Peter Greenaway directed this elliptical and visually intricate tale of the far side of erotic and intellectual attraction. As a girl, Nagiko would receive a special gift each year from her father: a calligrapher (Ken Ogata) who would carefully paint a poem on her face, as her aunt (Hideko Yoshida) read aloud from The Pillow Book, a classic Japanese text on the art of love. As Nagiko (Vivian Wu) reached adulthood, her father insisted on putting a stop to this ritual, and he persuaded her to marry the nephew of his publisher (Ken Mitsuishi). But Nagiko is not satisfied with her husband, and after finding success as a model, she seeks a lover who will indulge her fondness for literature by writing verse on her naked body. In time, she finds happiness with a British expatriate named Jerome (Ewan McGregor), who persuades her to use his body as paper for her poetry, but the interference of her father's publisher (Yoshi Oida) gives their relationship a tragic turn. Greenaway deliberately mistranslated some of the French and Japanese dialogue for The Pillow Book, hoping that the occasionally fractured language would give the film a "Tower of Babel" quality. ~ Mark Deming, All Movie Guide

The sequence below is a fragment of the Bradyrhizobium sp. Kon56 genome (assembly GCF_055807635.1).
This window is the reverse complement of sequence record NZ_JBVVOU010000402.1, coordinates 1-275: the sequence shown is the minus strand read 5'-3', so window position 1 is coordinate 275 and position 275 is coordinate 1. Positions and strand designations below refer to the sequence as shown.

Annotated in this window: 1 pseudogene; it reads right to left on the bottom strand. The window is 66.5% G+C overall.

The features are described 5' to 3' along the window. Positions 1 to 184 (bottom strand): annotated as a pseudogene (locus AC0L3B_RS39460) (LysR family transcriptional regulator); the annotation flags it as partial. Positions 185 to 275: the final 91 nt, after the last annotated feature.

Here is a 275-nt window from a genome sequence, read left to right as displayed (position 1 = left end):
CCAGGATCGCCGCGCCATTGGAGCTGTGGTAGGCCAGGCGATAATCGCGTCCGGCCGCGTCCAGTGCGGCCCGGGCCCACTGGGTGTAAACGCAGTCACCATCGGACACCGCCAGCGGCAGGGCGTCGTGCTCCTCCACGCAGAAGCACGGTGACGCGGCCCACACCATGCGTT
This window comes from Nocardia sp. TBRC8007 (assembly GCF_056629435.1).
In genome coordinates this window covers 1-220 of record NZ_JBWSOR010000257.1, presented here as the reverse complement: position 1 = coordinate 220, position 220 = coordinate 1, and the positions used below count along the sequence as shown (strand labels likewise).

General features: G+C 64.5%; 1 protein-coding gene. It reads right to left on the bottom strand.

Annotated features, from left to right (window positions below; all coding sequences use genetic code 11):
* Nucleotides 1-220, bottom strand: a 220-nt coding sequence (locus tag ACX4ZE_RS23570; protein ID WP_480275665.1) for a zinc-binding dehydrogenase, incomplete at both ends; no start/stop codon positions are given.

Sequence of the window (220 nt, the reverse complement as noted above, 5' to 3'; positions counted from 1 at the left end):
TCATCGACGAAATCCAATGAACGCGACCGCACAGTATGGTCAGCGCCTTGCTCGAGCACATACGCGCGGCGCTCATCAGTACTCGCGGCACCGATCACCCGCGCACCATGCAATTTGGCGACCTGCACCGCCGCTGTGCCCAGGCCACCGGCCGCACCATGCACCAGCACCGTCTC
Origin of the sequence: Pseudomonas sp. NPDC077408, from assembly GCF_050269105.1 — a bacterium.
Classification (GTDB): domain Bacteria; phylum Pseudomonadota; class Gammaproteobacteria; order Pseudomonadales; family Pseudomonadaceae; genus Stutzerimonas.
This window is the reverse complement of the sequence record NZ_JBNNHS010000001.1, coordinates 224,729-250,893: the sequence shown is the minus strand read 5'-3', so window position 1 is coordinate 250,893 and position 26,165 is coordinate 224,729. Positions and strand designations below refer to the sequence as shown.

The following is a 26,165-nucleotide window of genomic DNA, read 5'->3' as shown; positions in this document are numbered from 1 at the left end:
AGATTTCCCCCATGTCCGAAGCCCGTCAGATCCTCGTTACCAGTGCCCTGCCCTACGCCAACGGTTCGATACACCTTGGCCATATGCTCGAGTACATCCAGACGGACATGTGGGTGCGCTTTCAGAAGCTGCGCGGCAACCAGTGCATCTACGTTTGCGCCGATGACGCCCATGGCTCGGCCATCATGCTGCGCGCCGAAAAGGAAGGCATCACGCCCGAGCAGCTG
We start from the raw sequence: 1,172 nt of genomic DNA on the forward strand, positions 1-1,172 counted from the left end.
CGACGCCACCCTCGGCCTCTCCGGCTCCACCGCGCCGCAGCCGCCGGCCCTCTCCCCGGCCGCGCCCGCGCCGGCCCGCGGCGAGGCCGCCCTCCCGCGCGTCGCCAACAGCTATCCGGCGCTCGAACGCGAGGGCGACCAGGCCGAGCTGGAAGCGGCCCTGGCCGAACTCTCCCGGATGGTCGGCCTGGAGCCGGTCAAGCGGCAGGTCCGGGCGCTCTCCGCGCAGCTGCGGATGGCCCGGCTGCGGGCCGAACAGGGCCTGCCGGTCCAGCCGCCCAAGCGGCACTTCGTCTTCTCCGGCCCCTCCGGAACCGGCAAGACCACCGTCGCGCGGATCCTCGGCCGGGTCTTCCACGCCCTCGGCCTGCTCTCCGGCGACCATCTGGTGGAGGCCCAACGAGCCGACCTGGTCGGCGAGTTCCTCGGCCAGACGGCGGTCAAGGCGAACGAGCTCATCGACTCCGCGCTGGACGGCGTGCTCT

The Pillow Book is a 1996 film by United Kingdom director Peter Greenaway, which stars Vivian Wu as Nagiko, a Japanese model in search of pleasure and new cultural experience from various lovers. The film is a rich and artistic melding of dark modern drama with idealized Chinese and Japanese cultural themes and settings, and centers around body painting (several scenes of which include full-frontal nudity).
It co-stars Ewan McGregor as Jerome, an English translator who becomes Nagiko's favourite lover. Greenaway also wrote the screenplay, in addition to directing. The film was screened in the Un Certain Regard section at the 1996 Cannes Film Festival.